Sure it’s easy to write down a bunch of things you’d like to do on a piece of paper. The hard part is actually crossing those things off your list. Coming up with your financial goals is a lot easier said than done, but there are little changes you can make that will go a long way.
First, try not to focus on what you can do so much as what you can stop doing. Changing your lifestyle and getting rid of bad spending habits is just as important as putting money into your savings account. Here are some suggestions that will get you on the road to savings:
1. Cut down your caffeine intake
In our article starBUCKS: How Much Is Your Morning Coffee Really Costing You?, we demonstrated how your morning coffee can cost you anywhere between $2 and $102 a month! That’s a lot of cash that could be put towards a credit card bill, cell phone bill, or money that could be placed in a savings account earning interest. By making coffee at home, or by simply cutting the amount of your Dunkin Donuts or Starbucks runs in half, you could save yourself a ton of money.
2. Budget Recreation
There’s nothing better than going to see that movie you’ve been waiting to come out for months on opening night, or getting your best friends together to go to your favorite restaurant. Unfortunately, those also happen to be great ways to break the bank. Sure, everyone likes going to the movies, but as most of you have probably already noticed, ticket prices aren’t exactly what they used to be. However, you can still enjoy movies without having to shell out a bunch of cash. Talk to your suite-mates about splitting a Netflix subscription.
If you’re a commuter student, talk to a sibling or a friend about splitting the cost. Also, you might want to look into Cards Against Humanity – as long as you have a group of friends, playing that game always seems to lead to an unforgettable night with lots of laughs. And even though going out to eat is fun and a welcome change from the food on campus, you can always utilize our Microwave Monday recipes for cheap and easy recipes.
3. Hitch a Ride
It’s nice to be able to drive wherever you need to go at your own convenience, but it’s also expensive. When you add the cost of car insurance, gas, and car payments (if you have them), having a car can get pretty costly. Although it’s not the preferred method of transportation, taking the bus, riding your bike, or walking can really put money in your pocket. Not to mention that the latter two are great ways to get exercise!
4. Watch out for the ATM
When I log into my online banking, there’s one charge that always makes me do a double take and that’s this:
Out of network ATM fees are enough to make butterflies fly out of your wallet. Some banks charge upwards of $5 to withdraw money from an out of network ATM. Not to mention, some banks actually charge you for using an out of network ATM – meaning, if you have a Chase account and use a Bank of America ATM, you must pay Bank of America AND Chase. So, taking $20 from the ATM might actually wind up costing you$30!
So, always make sure you know where your bank’s ATMs are located close-by. In addition, take out only what you need – don’t overcompensate for ATM fees by withdrawing a lot of money. More money in your wallet means more money spent!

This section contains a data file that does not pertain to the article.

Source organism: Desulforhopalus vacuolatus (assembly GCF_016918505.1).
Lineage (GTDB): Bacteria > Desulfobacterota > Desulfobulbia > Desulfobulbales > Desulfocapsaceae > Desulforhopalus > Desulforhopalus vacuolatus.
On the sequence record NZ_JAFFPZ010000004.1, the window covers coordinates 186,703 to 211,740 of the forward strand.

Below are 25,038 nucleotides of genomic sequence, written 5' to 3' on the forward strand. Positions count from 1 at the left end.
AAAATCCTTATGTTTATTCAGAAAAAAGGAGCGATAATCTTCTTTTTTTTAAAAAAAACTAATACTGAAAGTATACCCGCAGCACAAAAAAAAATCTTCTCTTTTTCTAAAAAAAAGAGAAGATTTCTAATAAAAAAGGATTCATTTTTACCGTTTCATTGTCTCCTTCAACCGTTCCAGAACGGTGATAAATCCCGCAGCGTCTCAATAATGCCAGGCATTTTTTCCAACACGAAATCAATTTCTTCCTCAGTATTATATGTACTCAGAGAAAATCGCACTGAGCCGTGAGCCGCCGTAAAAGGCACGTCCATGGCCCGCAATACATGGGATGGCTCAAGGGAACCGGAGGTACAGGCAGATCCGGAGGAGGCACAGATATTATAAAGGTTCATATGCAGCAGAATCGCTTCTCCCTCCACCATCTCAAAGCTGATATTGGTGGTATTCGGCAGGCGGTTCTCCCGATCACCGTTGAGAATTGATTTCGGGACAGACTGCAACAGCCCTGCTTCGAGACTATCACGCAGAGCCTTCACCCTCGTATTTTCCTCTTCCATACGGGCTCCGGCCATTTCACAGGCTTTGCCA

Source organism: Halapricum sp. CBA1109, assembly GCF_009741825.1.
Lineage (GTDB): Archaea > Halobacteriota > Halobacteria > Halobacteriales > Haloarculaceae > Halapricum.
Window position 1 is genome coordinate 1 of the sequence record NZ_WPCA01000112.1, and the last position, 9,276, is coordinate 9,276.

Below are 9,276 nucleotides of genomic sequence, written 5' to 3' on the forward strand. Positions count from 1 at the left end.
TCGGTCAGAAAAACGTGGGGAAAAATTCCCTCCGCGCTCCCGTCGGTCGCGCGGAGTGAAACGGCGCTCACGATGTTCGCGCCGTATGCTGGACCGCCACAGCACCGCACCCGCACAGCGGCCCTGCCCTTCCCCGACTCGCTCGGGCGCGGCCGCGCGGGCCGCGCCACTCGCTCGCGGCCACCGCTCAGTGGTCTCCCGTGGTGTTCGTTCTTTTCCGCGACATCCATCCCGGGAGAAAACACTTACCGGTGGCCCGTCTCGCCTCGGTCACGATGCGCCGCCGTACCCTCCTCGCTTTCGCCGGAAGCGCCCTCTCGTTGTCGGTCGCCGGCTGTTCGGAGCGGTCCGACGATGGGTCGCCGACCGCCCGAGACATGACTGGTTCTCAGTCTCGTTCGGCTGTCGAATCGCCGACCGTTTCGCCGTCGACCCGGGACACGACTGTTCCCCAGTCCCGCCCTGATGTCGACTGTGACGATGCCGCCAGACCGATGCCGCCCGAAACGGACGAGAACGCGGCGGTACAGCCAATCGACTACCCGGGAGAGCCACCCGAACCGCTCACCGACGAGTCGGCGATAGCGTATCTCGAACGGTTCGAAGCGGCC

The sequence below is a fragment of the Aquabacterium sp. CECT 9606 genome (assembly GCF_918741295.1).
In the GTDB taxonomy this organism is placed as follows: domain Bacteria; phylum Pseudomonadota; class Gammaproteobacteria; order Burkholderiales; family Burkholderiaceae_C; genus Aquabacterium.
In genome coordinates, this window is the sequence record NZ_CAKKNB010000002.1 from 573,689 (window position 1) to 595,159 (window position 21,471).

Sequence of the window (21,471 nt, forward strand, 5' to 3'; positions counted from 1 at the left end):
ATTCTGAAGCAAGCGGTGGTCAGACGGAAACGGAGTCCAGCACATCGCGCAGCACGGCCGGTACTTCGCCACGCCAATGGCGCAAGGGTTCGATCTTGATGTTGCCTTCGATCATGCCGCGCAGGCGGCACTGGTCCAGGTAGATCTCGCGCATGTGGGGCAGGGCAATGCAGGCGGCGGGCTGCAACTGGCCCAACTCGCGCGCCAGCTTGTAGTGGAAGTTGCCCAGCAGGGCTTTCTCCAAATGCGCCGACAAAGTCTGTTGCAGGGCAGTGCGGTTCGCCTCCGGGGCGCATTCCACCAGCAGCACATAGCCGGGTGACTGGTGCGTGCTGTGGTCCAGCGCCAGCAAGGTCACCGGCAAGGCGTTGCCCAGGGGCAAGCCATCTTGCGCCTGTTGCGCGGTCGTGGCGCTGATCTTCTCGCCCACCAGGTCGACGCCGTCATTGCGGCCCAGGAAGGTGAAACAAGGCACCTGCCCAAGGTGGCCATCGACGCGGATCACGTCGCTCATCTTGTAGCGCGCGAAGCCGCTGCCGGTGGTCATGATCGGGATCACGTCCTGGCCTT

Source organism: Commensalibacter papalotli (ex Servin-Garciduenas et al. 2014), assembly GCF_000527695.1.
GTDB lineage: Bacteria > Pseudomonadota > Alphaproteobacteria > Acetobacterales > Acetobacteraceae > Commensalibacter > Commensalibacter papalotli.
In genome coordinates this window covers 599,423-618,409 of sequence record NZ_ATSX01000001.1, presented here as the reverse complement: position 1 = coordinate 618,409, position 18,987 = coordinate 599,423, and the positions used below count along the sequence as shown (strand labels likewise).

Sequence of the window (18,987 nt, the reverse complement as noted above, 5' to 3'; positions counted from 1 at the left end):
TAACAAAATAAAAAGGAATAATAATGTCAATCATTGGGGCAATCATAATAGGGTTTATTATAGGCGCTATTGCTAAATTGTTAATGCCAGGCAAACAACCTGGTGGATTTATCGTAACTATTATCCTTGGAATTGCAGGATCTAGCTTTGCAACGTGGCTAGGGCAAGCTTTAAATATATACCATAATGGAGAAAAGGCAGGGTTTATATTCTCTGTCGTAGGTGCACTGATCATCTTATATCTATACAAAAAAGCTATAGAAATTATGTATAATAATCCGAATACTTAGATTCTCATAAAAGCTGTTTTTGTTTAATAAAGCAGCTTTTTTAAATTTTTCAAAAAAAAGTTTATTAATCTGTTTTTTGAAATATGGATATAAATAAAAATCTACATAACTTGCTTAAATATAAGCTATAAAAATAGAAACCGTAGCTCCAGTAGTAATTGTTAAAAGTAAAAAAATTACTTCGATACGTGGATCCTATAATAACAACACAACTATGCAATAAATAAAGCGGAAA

Helpful hint: Did you know that most grocery stores and pharmacies offer a cash back option when you use your debit card? If you need cash and can’t locate a bank ATM, buy something small (like chapstick or gum) and choose cash back. If you’re going to get charged $2.50, it might as well be for something you use!
In addition, PAY YOUR BILLS ON TIME. Paying your bills on time means you won’t be subject to late fees!
5. Invest in a water bottle
Did you know that America spends about $11.8 billion dollars on just bottled water? That means the average American spends roughly $242 on bottled water every year. By investing in a reusable water bottle, you could save yourself some serious cash throughout the year.
6. Make a list/plan…and stick to it!
Whether you’re going to Seawolves Market, or hitting the mall, it’s always good to make both a plan and a list beforehand. For example, when going to Target, it’s important to know what you need. This is something I definitely need to work on – I can’t tell you how many times I’ve gone to Duane Reade only to stare at the shampoo thinking to myself, “Do I need shampoo?” before getting frustrated, saying whatever and tossing it in my basket. Ten minutes and $6.95 later I unload my bags only to discover two bottles of shampoo in my closet.
Before you do any kind of shopping, take a look around your house or dorm and see what you need. And by “need” I don’t mean writing down Oikos yogurt because Uncle Jesse is on their commercials – I mean looking in the fridge, seeing there’s enough yogurt for the week and writing down milk because you’re almost out.
Making a list will help you as you walk through the aisles of Target (or any other store, really). If it’s not on your list then it doesn’t go in your cart. Don’t spend extra to get deals and discounts – don’t buy 2 boxes of cereal for $6 to save $2. You can buy one box of cereal and save yourself $4. You know what I mean?
In addition, planning out your shopping trips (whether it’s to Target or to the mall) will allow you to put money aside during the week (or maybe steer you clear of buying Starbucks because you need toothpaste) so you can get everything on your list!
Small changes make a big difference – doing one or all of these things is a great way to save money and build good financial habits that will lead to a better financial future. Post your tips and tricks for saving in the comments below!